Motor Control and Learning Research Laboratory

Purpose

The broad purpose of the Motor Control and Learning Research Lab is to better understand principles of motor control and motor learning and how the brain contributes to effective movement, with a long-range goal to impact remediation, rehabilitation, and therapeutic practices:

  • One focus is the contribution of the basal ganglia and cerebellum to the learning, planning, and online control of tasks such as rapid aiming and reach-to-grasp.
  • A second related focus is the learning and retention of internally generated versus visually triggered movements in people with Parkinson’s disease.
  • We are also examining stability of gait across the lifespan and in people with Parkinson’s disease, and we are initiating a clinical gait assessment program.
  • Another focus is collaborative work in which sequential performance and bimanual control are being examined in children with developmental coordination disorder.

Projects

Motor learning in people with Parkinson’s disease

image008_0The purpose of this project is to examine learning and retention after 3 weeks of practicing four fundamentally different motor tasks. Funding: NIH Grant NS 43733-02.

The task is to let go of the ball at the top of the ramp, make contact with the blue button and pick up the ball in the green target area. Subjects practiced this task at home and were tested weekly in the lab for performance and retention. Changes in performance are based on number of successful interceptions and kinematic measurements using a dual Northern Digital Optotrak 3020 Camera System.

Exercise effects in cognitive processing in older adults

This study was designed to examine the effect of regular exercise on speed of information processing and specific types of cognitive processing in older adults. The purpose is to test the selective improvement hypothesis (Kramer et al, 1999), which states that exercise in older adults positively impacts executive cognitive processes but does so in a task-specific manner, specifically benefiting those processes mediated by frontal lobe functioning. We found partial support for this hypothesis; we also found that cognitive processing was not related to fitness level. Funding: Iowa State University Research Grant.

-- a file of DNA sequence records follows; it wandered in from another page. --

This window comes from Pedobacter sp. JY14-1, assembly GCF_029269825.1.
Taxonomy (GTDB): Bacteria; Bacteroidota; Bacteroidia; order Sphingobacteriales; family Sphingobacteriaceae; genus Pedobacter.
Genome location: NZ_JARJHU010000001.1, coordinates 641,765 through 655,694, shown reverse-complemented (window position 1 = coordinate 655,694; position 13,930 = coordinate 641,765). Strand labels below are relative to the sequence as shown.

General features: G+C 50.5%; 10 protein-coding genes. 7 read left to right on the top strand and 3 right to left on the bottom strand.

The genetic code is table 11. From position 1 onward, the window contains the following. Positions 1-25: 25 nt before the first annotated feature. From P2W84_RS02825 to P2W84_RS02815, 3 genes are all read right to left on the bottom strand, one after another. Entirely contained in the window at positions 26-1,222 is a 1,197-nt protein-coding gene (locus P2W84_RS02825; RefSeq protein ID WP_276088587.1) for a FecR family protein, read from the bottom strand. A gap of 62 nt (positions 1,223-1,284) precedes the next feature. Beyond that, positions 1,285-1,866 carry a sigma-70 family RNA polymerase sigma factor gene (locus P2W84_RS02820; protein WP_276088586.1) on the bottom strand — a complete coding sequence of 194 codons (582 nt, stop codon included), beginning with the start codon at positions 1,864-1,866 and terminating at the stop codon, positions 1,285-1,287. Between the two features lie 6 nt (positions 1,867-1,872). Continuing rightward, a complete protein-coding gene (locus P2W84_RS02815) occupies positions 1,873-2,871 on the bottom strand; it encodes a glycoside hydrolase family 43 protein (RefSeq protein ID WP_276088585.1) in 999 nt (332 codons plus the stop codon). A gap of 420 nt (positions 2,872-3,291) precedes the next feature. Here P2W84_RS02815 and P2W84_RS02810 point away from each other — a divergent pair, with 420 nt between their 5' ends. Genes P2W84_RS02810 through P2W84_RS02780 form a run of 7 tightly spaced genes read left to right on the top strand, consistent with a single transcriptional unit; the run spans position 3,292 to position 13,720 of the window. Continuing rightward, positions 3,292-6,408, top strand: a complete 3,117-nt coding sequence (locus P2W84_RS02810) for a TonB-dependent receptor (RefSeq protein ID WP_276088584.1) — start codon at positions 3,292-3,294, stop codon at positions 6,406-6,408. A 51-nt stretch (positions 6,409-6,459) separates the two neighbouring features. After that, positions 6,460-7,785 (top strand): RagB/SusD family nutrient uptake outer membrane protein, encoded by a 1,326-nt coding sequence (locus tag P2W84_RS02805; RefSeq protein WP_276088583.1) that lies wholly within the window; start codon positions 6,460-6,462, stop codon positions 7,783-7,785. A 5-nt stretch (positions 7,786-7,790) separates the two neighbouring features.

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8 choice test

One of the tasks in this study is reaction time that varies in complexity. Another task that is known to require executive processes of the frontal lobe is the Wisconsin Card Sorting Task, but is not speeded. This task was not affected by exercise or fitness level.

Sequential rapid aiming in people with Parkinson’s disease

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The purpose of this study was to examine the degree to which people with Parkinson’s disease plan a movement sequence as a group of movements, or whether the overall approach is more segmented. Changes in performance were measured using the Optotrak system. The goal of the task pictured is to move as quickly as possible to a series of targets. The results indicate that people with Parkinson’s disease do not use feedforward anticipation in a manner similar to young or older neurologically healthy adults.

Attention and gait in older adults

The purpose of this project is to examine changes in stability in older adults while engaging in cognitive processing. One primary measure of gait that we are utilizing is gait harmonics.

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Subject wears a triaxial accelerometer mounted on a belt at the waist and on the head.

Additional equipment in the lab not pictured: EyeLink System and camera for eye tracking, crystal goggles, Grass16-channel EMG, dual finger tapping, WACOM graphics tablet, Fifth Glove.

People

Director

Ann Smiley-Oyen, PhD. Email address: asmiley@iastate.edu.